I want to see Cook captain when he's confident. I don't think we can get a very good or fair image of his captaincy level and skill until he's playing and captaining like a wanted man. His first series saw him lead England to their first series win in India for over 20 years and that wasn't a dally, even with two spinners in the team. I'd like to get Cook back to that stage if at all possible, and granted it'll never be as fresh or without the dark memories that followed a year later, but I'd like to see whether scoring some runs helps Cook believe a little more in himself and react to situations with more instinct and more trust in himself. I understand when Vaughan says Cook doesn't seem to react to situations in-game, but that's because I think he's struggling with himself and is so concerned about getting it wrong that he's stuck in neutral. I don't think it's an unchangeable position, I just think he needs to feel freer and the way he does that is the way any captain does, by playing well in his position in the order, with bat in the case of Cook.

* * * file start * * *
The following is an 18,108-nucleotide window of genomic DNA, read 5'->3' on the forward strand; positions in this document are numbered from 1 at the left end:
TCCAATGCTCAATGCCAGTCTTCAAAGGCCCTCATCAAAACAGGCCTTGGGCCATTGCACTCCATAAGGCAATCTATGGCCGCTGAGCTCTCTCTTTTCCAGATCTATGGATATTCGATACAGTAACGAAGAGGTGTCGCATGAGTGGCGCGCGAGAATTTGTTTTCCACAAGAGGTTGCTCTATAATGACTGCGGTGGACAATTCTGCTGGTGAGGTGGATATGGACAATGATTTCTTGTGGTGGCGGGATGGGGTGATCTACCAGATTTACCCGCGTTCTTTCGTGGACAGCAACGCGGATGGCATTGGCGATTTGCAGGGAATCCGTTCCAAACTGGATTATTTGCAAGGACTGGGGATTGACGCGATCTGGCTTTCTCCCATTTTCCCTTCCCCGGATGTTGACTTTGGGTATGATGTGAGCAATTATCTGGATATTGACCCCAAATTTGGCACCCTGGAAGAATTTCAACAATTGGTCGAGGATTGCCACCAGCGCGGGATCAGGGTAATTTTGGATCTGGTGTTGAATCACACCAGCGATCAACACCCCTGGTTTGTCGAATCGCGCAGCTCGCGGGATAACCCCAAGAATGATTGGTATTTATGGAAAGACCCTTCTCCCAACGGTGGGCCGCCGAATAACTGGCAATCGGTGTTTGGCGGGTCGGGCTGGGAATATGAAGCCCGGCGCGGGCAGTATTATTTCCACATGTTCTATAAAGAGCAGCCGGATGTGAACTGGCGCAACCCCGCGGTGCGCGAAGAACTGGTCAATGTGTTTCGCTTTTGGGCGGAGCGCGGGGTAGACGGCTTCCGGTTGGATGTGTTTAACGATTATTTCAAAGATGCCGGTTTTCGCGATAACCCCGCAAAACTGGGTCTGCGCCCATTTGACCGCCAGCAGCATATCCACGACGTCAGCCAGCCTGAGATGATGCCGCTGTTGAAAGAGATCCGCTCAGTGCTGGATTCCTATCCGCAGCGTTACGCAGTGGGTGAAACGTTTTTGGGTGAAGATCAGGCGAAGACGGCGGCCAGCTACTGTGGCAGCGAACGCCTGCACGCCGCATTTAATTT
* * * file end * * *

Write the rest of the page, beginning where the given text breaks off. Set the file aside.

The ECB can release a statement but to be honest it'll just be chewed up and spat out back out by the haters and KP apologists. Some of Paul Downton's actions haven't helped them there, which is why we're seeing the likes of Paul Farbrace being interviewed instead. Farbrace is excellent with the press and a man who demands attention from the room when he talks, that's why he gave the statement of support for Cook the other night. He's totally new to the fold and they can't turn on him the way they would with Moores, even though plenty tried. I don't believe for one second that the form of senior players isn't a concern to Farbrace and his fellow coaches either, he just wasn't going to bite on the media's transparently-baited line on that one. He instead chose to focus on their work ethic and their practice, and the belief they are all very good players who can turn it around. Which is totally true. He also knows all too well that a team who are desperately trying to rebuild some confidence whilst so many try and jump up and down on their heads, do not need a public statement of concern from their assistant coach, especially with the way some of the media are reacting.